In their Own Words

In their Own Words

O'Brien, Galligan, Barker Respond

Q.: What legislation, if any, do you think the General Assembly should review as a result of the Virginia Tech shootings?

O'BRIEN: Access to firearms by mentally unstable individuals will be at the forefront of the next General Assembly. This would include firearms acquired before the medical diagnosis of unsuitability. Also, reporting requirements need to be strengthened. The time to report mentally unstable individuals must be immediate.

BARKER: 1. Consider legislation to make permanent the Executive Order issued by Gov. Timothy Kaine.

2. Address the issue of some gun purchases, such as those at gun shows, not being subject to a background check.

3. Increase funding and support for mental health services.

4. Make improvements to the mental health detention and commitment process.

I work with a regional group on mental health services. There is inadequate state funding for mental health, and there are waiting lists for services, particularly for residential programs. If we provide adequate mental health services, we help those with mental illness and reduce the potential for destructive behavior.

GALLIGAN: Whether we're talking about guns in bars, guns in schools or guns in the hands of the mentally ill, it's time to bring commonsense back to the gun control debate in Virginia. I'm proud to have been a leader on this issue when I ran for state senate in 2003, and I'll continue to fight to close loopholes in the law, bring better enforcement to the laws on the books, and advance responsible limits.

Q.: Gov. Tim Kaine's recent executive expanded the reasons that residents could be denied a gun to include all people ordered to undergo mental health treatment. The order clarifies that there will be no distinction between those who undergo outpatient or inpatient treatment. Do you agree with this decision?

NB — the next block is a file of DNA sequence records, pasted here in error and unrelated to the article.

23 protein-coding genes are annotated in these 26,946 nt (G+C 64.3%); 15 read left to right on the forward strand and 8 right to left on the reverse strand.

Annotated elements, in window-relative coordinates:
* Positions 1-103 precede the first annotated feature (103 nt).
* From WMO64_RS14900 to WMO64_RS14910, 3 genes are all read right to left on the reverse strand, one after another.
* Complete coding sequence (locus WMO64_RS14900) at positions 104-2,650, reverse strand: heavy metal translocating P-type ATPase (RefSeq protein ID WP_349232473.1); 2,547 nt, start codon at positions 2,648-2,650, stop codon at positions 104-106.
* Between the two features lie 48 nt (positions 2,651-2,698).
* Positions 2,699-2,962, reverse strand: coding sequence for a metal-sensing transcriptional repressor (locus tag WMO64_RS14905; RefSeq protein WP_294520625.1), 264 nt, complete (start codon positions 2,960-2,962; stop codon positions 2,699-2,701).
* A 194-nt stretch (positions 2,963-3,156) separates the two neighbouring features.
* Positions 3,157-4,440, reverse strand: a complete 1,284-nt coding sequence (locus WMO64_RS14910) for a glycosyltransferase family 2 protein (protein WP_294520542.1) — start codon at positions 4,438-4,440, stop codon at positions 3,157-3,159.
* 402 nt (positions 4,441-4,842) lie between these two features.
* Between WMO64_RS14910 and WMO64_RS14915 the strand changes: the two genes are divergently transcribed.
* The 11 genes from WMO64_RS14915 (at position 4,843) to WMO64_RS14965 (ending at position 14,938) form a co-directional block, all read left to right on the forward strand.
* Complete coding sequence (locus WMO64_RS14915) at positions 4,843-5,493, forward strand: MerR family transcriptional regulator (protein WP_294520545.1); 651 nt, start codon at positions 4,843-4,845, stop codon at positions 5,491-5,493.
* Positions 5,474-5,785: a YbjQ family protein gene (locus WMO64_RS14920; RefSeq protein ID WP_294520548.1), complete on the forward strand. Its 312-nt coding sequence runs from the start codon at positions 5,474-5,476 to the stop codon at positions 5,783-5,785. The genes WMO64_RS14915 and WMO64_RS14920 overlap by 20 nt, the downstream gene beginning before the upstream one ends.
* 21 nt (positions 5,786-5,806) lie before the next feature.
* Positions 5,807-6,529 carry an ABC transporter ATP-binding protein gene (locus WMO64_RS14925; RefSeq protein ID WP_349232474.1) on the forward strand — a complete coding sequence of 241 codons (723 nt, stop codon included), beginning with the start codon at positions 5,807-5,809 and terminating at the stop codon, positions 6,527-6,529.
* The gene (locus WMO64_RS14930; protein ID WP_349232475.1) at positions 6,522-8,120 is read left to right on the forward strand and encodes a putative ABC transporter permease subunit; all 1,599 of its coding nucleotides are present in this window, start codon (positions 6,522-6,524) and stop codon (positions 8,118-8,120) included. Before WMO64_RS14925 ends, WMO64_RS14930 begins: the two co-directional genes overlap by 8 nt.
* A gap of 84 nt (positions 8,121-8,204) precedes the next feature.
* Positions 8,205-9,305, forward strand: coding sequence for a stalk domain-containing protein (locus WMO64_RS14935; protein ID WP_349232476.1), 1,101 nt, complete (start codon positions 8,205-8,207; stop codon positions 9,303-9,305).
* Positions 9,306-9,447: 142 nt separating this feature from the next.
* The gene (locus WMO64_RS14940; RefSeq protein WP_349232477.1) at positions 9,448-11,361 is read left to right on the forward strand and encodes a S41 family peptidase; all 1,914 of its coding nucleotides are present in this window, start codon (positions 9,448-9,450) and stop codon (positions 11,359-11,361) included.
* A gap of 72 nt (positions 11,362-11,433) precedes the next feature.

O'BRIEN: Absolutely. The Governor closed a loophole that a mentally incompetent person could use to acquire a firearm.

BARKER: I agree with the Executive Order issued by Governor Kaine regarding reporting to Federal authorities a legal determination of mental illness needing treatment, regardless of whether that treatment is provided on an inpatient or outpatient basis. The issue should be whether or not someone has such a legally determined condition, not where the treatment for such a condition is provided.

GALLIGAN: The tragedy at Virginia Tech exposed a loophole in the purchasing of guns that needs to be closed, and Gov. Kaine has taken the appropriate steps to do so via executive order. Before the executive order, someone who is deemed "a danger to themselves", and voluntarily commits themselves to receive psychiatric treatment and evaluation, could still clear a background check and purchase a firearm in Virginia despite being "mentally defective". Right now, cases that result in involuntary commitments are the ones that show up on gun purchase background checks, and immediately deny the right to own a gun.

Q.: Currently, citizens can purchase guns from individuals and/or at gun shows in Virginia without a background check. Do you believe this law should be changed?